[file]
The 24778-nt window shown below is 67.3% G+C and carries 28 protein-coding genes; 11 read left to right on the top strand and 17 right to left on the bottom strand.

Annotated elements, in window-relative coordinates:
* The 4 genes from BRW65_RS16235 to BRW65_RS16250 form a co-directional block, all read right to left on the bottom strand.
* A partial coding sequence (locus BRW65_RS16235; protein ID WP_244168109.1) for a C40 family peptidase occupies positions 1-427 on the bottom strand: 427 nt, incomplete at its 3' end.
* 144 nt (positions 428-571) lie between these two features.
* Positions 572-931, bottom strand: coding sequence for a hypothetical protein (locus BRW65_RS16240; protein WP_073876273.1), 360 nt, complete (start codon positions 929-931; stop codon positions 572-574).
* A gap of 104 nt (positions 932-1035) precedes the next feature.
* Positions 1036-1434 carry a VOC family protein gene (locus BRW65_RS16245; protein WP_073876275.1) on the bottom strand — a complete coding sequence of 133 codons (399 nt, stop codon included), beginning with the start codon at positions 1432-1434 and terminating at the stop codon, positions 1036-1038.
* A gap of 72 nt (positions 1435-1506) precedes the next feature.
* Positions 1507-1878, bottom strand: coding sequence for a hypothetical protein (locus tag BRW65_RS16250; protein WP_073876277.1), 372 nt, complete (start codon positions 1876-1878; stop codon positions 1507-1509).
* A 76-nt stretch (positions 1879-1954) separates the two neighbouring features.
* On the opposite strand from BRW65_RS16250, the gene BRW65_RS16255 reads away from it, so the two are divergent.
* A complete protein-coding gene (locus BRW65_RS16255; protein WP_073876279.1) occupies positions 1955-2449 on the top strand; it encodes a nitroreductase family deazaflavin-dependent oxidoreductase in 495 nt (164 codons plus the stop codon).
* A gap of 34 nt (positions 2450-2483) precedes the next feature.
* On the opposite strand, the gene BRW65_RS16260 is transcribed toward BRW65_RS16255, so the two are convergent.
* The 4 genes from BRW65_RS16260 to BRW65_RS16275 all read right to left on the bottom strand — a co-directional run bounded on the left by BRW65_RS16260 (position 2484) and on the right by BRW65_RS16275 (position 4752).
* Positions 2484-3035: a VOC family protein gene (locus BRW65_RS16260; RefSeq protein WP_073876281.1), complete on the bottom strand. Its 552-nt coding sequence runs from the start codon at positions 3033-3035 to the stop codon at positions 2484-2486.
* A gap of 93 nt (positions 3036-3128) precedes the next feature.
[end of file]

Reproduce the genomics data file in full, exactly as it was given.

The 24778-nt window shown below is 67.3% G+C and carries 28 protein-coding genes; 11 read left to right on the top strand and 17 right to left on the bottom strand.

Annotated elements, in window-relative coordinates:
* The 4 genes from BRW65_RS16235 to BRW65_RS16250 form a co-directional block, all read right to left on the bottom strand.
* A partial coding sequence (locus BRW65_RS16235; protein ID WP_244168109.1) for a C40 family peptidase occupies positions 1-427 on the bottom strand: 427 nt, incomplete at its 3' end.
* 144 nt (positions 428-571) lie between these two features.
* Positions 572-931, bottom strand: coding sequence for a hypothetical protein (locus BRW65_RS16240; protein WP_073876273.1), 360 nt, complete (start codon positions 929-931; stop codon positions 572-574).
* A gap of 104 nt (positions 932-1035) precedes the next feature.
* Positions 1036-1434 carry a VOC family protein gene (locus BRW65_RS16245; protein WP_073876275.1) on the bottom strand — a complete coding sequence of 133 codons (399 nt, stop codon included), beginning with the start codon at positions 1432-1434 and terminating at the stop codon, positions 1036-1038.
* A gap of 72 nt (positions 1435-1506) precedes the next feature.
* Positions 1507-1878, bottom strand: coding sequence for a hypothetical protein (locus tag BRW65_RS16250; protein WP_073876277.1), 372 nt, complete (start codon positions 1876-1878; stop codon positions 1507-1509).
* A 76-nt stretch (positions 1879-1954) separates the two neighbouring features.
* On the opposite strand from BRW65_RS16250, the gene BRW65_RS16255 reads away from it, so the two are divergent.
* A complete protein-coding gene (locus BRW65_RS16255; protein WP_073876279.1) occupies positions 1955-2449 on the top strand; it encodes a nitroreductase family deazaflavin-dependent oxidoreductase in 495 nt (164 codons plus the stop codon).
* A gap of 34 nt (positions 2450-2483) precedes the next feature.
* On the opposite strand, the gene BRW65_RS16260 is transcribed toward BRW65_RS16255, so the two are convergent.
* The 4 genes from BRW65_RS16260 to BRW65_RS16275 all read right to left on the bottom strand — a co-directional run bounded on the left by BRW65_RS16260 (position 2484) and on the right by BRW65_RS16275 (position 4752).
* Positions 2484-3035: a VOC family protein gene (locus BRW65_RS16260; RefSeq protein WP_073876281.1), complete on the bottom strand. Its 552-nt coding sequence runs from the start codon at positions 3033-3035 to the stop codon at positions 2484-2486.
* A gap of 93 nt (positions 3036-3128) precedes the next feature.